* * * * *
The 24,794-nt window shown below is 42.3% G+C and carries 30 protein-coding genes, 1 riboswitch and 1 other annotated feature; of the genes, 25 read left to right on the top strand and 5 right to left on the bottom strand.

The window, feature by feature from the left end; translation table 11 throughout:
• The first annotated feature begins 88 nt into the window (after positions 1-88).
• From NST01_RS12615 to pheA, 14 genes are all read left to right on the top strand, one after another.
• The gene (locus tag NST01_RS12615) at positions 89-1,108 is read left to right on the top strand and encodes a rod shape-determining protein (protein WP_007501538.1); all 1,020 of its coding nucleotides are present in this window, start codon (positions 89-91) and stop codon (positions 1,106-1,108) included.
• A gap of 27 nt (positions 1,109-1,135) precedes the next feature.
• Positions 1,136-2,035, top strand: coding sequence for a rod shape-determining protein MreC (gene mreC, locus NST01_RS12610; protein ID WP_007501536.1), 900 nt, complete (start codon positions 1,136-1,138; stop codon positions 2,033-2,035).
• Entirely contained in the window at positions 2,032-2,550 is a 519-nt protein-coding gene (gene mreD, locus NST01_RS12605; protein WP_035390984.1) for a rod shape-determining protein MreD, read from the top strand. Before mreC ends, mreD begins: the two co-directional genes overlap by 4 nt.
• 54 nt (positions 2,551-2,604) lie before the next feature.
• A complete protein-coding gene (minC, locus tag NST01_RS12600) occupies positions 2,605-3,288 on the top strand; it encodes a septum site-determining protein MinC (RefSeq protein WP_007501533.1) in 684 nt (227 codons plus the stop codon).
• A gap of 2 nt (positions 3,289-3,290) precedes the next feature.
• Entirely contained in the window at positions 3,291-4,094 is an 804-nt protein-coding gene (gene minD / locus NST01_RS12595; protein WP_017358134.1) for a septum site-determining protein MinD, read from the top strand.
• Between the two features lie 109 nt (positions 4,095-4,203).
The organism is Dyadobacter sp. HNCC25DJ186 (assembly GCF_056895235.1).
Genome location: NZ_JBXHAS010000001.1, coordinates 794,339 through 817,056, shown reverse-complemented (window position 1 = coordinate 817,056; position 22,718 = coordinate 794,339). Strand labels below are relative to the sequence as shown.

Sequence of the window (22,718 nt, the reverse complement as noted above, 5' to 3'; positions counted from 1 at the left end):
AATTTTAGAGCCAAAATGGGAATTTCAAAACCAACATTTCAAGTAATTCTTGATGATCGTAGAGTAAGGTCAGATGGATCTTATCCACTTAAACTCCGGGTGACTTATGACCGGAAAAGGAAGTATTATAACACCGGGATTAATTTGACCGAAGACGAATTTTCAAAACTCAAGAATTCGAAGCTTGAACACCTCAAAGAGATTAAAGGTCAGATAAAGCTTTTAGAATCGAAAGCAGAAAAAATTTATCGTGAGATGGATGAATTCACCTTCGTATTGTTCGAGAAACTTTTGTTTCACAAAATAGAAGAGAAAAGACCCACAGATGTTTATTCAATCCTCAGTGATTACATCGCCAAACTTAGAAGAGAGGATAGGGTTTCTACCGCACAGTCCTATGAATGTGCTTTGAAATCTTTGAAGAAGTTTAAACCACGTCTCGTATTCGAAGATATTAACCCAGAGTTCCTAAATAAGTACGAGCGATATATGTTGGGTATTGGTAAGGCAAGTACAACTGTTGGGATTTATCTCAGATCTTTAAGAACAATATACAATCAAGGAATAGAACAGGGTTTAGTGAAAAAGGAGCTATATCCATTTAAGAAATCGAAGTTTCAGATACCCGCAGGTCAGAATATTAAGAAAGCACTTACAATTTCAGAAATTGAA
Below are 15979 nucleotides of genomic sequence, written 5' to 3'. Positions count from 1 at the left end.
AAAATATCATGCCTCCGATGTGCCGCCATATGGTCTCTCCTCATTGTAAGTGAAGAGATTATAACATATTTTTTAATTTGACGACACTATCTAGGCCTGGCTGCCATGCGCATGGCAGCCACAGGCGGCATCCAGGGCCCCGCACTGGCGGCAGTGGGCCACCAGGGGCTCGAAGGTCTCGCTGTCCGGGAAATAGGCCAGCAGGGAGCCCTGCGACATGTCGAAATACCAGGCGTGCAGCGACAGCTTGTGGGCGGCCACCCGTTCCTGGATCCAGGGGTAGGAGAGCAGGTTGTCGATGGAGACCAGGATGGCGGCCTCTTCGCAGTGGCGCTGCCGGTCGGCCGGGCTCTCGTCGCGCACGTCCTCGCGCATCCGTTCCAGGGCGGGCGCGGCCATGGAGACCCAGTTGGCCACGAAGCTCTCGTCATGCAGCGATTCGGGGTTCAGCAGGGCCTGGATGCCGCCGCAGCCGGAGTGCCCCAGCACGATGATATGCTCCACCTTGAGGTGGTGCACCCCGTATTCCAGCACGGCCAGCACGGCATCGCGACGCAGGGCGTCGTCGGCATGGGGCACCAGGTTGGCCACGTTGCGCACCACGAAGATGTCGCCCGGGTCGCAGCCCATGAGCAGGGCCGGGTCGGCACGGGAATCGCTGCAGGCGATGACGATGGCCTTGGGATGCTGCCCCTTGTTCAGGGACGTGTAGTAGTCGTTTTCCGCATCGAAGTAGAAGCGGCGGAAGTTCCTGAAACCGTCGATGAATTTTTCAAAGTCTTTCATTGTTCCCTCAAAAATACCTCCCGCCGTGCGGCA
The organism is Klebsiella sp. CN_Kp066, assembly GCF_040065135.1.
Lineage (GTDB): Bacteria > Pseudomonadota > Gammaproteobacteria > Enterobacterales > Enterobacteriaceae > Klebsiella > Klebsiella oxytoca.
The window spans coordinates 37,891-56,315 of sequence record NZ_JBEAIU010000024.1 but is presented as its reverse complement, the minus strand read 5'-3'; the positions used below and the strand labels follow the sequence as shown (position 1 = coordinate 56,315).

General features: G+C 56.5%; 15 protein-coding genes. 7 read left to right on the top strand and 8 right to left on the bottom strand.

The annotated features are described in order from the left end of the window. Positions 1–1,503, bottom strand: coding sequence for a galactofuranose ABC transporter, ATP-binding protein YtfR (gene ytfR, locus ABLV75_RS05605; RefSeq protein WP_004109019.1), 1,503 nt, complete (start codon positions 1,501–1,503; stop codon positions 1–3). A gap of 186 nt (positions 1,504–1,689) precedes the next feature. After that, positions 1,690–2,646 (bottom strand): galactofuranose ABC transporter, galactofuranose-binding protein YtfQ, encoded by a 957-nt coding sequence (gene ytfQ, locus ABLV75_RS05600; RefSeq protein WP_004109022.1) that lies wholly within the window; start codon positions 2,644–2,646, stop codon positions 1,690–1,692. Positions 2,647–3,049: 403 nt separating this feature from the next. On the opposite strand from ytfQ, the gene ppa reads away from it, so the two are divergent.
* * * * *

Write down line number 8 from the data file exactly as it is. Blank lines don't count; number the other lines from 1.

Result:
• Entirely contained in the window at positions 2,032-2,550 is a 519-nt protein-coding gene (gene mreD, locus NST01_RS12605; protein WP_035390984.1) for a rod shape-determining protein MreD, read from the top strand. Before mreC ends, mreD begins: the two co-directional genes overlap by 4 nt.